Injured in Iraq in 2004, Aquino is looking forward to reaching the 20-year mark in his service career next June.
When Stalder first picked up a rifle, he could not stop shaking as he pointed at the target (hence the nickname Shaky Jake). But as his technique came along, amazingly the shakiness began decreasing with every shot. This year, Stalder won the gold medal in prone rifle and the silver in standing rifle.
In nearly 27 years of shooting and coaching, Maj. Schwent has seen countless times the enormous therapeutic value of shooting. “Sometimes it’s not even about aiming, it’s just being able to pull the trigger,” he says.
A former medalist and excellent shooter, Nick is a testament to the healing power of competitive shooting. “Sometimes you just get lonely,” he says. But being on this team has given him back the sense of family and support he used to have while on active duty.
Coach Paul says his true passion is coaching Marines. "I don't know about other services, but I know about Marines," he explains. "100 percent means 100 percent." To him, a coach is simply a tool to help change lives.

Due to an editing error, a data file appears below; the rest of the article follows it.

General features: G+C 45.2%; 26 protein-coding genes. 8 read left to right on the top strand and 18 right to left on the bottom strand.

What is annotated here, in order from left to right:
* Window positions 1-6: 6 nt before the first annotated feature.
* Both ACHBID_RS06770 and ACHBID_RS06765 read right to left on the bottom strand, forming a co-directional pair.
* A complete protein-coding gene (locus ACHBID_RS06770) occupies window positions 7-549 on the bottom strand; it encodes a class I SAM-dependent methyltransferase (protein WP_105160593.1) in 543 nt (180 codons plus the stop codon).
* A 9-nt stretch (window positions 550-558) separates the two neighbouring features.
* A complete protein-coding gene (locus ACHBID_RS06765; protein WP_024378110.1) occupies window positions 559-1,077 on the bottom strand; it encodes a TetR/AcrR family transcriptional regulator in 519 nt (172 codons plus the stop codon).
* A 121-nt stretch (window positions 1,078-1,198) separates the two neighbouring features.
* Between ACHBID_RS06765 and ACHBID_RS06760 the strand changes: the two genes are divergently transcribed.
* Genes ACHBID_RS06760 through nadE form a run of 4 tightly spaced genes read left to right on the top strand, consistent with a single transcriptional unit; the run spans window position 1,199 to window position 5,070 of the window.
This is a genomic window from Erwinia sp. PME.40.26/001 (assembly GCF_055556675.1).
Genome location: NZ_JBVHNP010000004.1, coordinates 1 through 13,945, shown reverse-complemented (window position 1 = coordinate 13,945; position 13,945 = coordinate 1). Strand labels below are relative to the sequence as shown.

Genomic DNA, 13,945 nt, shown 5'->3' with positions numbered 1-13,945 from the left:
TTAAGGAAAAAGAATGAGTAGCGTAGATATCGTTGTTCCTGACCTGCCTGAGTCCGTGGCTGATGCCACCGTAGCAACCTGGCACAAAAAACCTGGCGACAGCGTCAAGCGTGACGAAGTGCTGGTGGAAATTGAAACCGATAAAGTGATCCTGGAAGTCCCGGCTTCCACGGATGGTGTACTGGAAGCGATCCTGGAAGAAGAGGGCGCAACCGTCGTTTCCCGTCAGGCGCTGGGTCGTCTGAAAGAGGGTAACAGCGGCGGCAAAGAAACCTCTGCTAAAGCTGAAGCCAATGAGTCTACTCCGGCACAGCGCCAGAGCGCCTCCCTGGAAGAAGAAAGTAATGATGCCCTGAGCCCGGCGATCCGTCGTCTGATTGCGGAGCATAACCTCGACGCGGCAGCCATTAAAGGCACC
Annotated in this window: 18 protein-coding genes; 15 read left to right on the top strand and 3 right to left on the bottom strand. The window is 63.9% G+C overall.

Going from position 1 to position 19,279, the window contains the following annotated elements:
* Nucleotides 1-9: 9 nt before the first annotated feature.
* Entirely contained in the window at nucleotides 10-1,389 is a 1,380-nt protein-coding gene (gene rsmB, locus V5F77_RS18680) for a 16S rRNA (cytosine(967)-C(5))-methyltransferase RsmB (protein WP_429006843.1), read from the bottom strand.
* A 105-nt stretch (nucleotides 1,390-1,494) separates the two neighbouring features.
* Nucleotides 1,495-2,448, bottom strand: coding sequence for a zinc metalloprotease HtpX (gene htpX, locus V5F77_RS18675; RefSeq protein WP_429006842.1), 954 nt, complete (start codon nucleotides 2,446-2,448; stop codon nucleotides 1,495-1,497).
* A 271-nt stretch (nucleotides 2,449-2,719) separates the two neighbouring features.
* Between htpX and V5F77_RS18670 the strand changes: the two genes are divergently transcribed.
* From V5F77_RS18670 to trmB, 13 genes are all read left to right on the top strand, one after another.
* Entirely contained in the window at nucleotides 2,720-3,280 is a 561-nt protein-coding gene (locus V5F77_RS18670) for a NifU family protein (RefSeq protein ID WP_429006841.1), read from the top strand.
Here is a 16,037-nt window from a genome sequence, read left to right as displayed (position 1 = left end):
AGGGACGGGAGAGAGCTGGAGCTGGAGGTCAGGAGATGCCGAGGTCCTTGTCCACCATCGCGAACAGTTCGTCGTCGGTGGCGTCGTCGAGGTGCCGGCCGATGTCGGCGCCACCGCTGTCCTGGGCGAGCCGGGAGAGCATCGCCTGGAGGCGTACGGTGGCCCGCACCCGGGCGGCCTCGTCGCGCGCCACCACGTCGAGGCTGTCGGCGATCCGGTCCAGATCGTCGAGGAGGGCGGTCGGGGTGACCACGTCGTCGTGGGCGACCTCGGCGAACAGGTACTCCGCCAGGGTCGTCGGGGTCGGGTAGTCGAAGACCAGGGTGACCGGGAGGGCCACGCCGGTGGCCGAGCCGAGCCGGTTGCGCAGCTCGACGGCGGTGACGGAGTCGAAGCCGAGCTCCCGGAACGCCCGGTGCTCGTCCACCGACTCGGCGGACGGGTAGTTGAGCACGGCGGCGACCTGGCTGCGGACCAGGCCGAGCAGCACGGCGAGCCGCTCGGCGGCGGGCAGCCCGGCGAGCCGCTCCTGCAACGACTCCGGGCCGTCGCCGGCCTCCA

Many of my best friends at the Olympic Training Center complex in Colorado Springs are Paralympic athletes. I’m also close to many former and current warriors in various military branches. However, my experience at the 2014 Warrior Games touched me more deeply than I ever expected.
For many wounded military members, the wounds penetrate much deeper than what is outwardly visible. Take Marines, for example: Every day of training, they are drilled with being the best of the best. When they become ill, injured or wounded, the challenges change. When a Marine loses physical health, a part of his former identity is also lost.
While it’s easy to see the competitive aspect of the Warrior Games, the value actually runs much deeper—especially in the shooting events. Maj. John Schwent, head coach of the Marine shooting team at the Warrior Games, said that when his Marines are handed an air rifle, they see it as a puny version of the M-16s they used to shoot. But once they begin shooting air rifles, they realize how difficult it is. Suddenly they’ve discovered another way to push their limits.